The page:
My friends, my neighbors, my fellow Americans. I am running to be your representative in what was once the most magnificent deliberative body in the history of the world. I am running as a (choose one) Let me be clear; I am not a Republican. I am not a Democrat; I am not an Independent, I am a concerned citizen of this great country, and I am running as an American who is willing to serve the greater good, not the party. I may have a party label because our current system only allows for two major parties and a few independent labels. We need other choices, but that’s for another time.

Here is my platform.

Fairness for all. Cooperation with all shades of opinion.

A promise to serve only one term in the Senate or two terms in the House. To generate support and pass term limits. To solicit a congressional vote to move congresses pension and health care back to what the average American must endure with social security and the current Medicare. To remove Congress as an exclusive club. To always be honest. To be courteous, cooperative, and combative for the common man and women, to be true to the founding values of our forefathers or any president who stood for principle over party.

Here is my phone number. I will call you back. Not In an hour, or a day, but soon as I can. Here is a litany of my affiliations and why I attach myself to them. Here are my weaknesses and perceived flaws and my perceived strengths. I will serve as an American, not for a political party. Vote for me if you have the courage.

Call me if you have any questions.


I had left-overs for dinner last night, and it was filling and fine. It was a simple meal, but ample and nourishing.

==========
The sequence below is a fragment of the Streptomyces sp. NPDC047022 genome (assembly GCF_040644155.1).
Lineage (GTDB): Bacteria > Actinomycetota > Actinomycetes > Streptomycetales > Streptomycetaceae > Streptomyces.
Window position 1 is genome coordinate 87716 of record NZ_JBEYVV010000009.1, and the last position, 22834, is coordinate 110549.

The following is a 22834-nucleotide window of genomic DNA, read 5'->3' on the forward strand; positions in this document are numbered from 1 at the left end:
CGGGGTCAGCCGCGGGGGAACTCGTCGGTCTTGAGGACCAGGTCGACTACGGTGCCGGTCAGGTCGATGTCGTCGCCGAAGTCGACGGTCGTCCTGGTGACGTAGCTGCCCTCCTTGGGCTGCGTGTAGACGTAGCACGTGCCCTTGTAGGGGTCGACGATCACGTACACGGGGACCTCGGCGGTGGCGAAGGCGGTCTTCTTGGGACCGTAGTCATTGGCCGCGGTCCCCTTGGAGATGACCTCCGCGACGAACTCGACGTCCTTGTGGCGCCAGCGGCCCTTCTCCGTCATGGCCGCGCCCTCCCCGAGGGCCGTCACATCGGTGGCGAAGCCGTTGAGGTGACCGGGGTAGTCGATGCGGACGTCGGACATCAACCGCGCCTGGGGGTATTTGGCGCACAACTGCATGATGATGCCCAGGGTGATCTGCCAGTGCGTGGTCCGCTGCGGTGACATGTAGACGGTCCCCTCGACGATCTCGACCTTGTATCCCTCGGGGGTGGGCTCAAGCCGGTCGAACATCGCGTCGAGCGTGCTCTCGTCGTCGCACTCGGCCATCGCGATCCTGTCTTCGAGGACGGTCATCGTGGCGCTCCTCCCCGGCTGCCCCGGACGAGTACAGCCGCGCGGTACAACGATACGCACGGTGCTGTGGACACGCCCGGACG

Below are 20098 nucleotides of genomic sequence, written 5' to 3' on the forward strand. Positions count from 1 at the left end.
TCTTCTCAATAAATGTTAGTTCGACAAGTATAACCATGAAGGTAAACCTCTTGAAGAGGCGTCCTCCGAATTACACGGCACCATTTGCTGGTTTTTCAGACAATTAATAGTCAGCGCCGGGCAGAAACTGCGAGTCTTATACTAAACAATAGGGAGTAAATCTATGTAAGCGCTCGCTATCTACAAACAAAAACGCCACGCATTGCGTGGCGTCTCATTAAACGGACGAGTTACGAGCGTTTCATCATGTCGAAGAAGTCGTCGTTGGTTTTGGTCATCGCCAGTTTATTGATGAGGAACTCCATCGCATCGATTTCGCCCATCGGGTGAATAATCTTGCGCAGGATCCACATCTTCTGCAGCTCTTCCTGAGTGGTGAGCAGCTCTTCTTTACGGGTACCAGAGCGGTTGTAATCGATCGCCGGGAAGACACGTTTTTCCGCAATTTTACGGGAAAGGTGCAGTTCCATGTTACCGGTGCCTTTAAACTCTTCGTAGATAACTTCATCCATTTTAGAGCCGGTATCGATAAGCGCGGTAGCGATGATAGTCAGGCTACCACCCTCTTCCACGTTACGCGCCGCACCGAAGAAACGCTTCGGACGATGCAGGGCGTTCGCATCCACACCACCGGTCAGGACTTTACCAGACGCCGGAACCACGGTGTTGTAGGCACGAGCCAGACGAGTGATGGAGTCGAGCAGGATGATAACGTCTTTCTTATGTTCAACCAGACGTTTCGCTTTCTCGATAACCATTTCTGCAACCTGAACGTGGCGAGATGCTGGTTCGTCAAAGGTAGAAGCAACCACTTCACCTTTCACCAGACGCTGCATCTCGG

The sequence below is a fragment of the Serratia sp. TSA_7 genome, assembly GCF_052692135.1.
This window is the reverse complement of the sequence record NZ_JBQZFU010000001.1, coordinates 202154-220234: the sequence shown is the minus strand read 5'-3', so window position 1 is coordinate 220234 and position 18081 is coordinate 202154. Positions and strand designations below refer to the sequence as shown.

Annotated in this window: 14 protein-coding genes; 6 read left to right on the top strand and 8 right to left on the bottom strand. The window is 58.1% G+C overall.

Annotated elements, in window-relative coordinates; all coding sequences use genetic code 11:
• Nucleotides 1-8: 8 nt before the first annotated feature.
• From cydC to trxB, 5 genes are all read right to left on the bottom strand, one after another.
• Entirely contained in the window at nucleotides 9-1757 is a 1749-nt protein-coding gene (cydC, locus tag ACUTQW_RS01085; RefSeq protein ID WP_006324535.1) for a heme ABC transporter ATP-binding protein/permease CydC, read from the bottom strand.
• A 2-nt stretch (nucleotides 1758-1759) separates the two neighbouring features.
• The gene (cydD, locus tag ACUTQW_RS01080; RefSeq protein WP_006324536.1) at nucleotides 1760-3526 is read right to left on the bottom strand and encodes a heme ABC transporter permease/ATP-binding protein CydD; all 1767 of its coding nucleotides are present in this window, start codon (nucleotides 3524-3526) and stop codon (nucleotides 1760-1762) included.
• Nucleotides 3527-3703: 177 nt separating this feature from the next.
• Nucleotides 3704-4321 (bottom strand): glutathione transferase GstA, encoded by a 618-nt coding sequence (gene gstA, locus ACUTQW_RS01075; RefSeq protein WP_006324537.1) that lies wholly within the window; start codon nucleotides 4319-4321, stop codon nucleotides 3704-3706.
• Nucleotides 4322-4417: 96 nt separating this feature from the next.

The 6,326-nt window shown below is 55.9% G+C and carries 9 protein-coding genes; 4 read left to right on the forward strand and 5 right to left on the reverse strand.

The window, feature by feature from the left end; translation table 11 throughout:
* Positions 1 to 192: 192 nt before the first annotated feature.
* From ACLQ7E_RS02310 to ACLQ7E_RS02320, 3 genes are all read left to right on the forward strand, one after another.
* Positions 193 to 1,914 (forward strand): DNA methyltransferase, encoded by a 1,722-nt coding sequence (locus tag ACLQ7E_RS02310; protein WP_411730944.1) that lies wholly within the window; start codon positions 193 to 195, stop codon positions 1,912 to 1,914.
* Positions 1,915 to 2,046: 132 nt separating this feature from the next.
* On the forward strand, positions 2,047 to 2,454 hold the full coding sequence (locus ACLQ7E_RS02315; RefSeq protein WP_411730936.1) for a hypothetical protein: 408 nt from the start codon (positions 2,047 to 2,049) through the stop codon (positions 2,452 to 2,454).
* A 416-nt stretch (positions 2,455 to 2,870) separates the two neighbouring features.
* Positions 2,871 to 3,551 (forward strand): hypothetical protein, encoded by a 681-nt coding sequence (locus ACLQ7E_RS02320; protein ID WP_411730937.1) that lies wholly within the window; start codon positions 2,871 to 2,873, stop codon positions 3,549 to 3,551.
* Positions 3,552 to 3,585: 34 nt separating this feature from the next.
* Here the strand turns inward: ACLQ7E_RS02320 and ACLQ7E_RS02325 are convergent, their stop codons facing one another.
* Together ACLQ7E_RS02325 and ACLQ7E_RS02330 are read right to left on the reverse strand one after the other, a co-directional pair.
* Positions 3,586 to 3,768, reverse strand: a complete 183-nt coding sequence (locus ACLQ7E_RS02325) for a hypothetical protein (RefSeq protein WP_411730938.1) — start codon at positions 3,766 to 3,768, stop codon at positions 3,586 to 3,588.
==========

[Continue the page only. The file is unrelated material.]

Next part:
Up not a fan of left-overs, but with every bite, I thought of those throughout the world who didn't have left-overs to eat or where starvation is a constant worry. So many count the grains of rice for the pot to feed a family and deal with the ache of hunger as the body eats itself in a wrenching pain to stay alive.

My simple meal was to millions of souls around the world, a feast.

I had the pharmacy fill my prescriptions the other day. There are millions in the world who have no access to even simple medical treatments let alone to modern medicines to cure or prevent.

To get the same medical expertise, most of the world would have to walk for days or suffer in place.

I have a nice home. Good neighbors. I have heat, electricity, and freedom from fear. I know millions love their families, but who have no permanent home without the hostile and real intrusion of fear, and war.

With all these realizations, there comes a moment when I ask the question, “Why me?” “Why do I have so much and so many have so little?”

I don’t know the full answer and I suspect I never will until I get to the other side. I do know that even though there is no complete answer to my question, there is self-realization that appears when the question is asked, and they lead the way, not only to an appreciation of what I do have but to the responsibilities that go with the abundance.

Giving from substance.

Compassion and aid to those who suffer.

Tolerance of other’s beliefs.

Awareness of need.

Perhaps all of us who live in abundance should think of these things more often.